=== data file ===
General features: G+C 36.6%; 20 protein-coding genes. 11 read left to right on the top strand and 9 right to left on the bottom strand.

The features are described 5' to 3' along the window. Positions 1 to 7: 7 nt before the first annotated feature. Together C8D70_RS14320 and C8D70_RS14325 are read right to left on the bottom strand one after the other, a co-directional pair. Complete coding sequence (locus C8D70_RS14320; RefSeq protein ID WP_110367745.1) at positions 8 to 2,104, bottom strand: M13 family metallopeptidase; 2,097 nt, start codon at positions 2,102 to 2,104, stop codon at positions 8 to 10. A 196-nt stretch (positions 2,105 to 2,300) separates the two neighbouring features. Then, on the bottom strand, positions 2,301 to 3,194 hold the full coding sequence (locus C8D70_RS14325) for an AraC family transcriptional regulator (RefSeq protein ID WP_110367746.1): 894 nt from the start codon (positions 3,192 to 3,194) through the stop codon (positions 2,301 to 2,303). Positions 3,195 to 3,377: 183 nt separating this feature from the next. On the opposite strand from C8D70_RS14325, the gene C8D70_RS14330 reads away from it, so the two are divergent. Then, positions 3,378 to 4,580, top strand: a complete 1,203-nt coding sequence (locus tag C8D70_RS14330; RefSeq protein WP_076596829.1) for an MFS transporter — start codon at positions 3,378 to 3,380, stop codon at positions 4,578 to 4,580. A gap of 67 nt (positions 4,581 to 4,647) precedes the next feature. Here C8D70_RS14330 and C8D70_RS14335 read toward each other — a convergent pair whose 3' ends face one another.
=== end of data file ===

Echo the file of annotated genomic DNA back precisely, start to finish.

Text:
General features: G+C 36.6%; 20 protein-coding genes. 11 read left to right on the top strand and 9 right to left on the bottom strand.

The features are described 5' to 3' along the window. Positions 1 to 7: 7 nt before the first annotated feature. Together C8D70_RS14320 and C8D70_RS14325 are read right to left on the bottom strand one after the other, a co-directional pair. Complete coding sequence (locus C8D70_RS14320; RefSeq protein ID WP_110367745.1) at positions 8 to 2,104, bottom strand: M13 family metallopeptidase; 2,097 nt, start codon at positions 2,102 to 2,104, stop codon at positions 8 to 10. A 196-nt stretch (positions 2,105 to 2,300) separates the two neighbouring features. Then, on the bottom strand, positions 2,301 to 3,194 hold the full coding sequence (locus C8D70_RS14325) for an AraC family transcriptional regulator (RefSeq protein ID WP_110367746.1): 894 nt from the start codon (positions 3,192 to 3,194) through the stop codon (positions 2,301 to 2,303). Positions 3,195 to 3,377: 183 nt separating this feature from the next. On the opposite strand from C8D70_RS14325, the gene C8D70_RS14330 reads away from it, so the two are divergent. Then, positions 3,378 to 4,580, top strand: a complete 1,203-nt coding sequence (locus tag C8D70_RS14330; RefSeq protein WP_076596829.1) for an MFS transporter — start codon at positions 3,378 to 3,380, stop codon at positions 4,578 to 4,580. A gap of 67 nt (positions 4,581 to 4,647) precedes the next feature. Here C8D70_RS14330 and C8D70_RS14335 read toward each other — a convergent pair whose 3' ends face one another.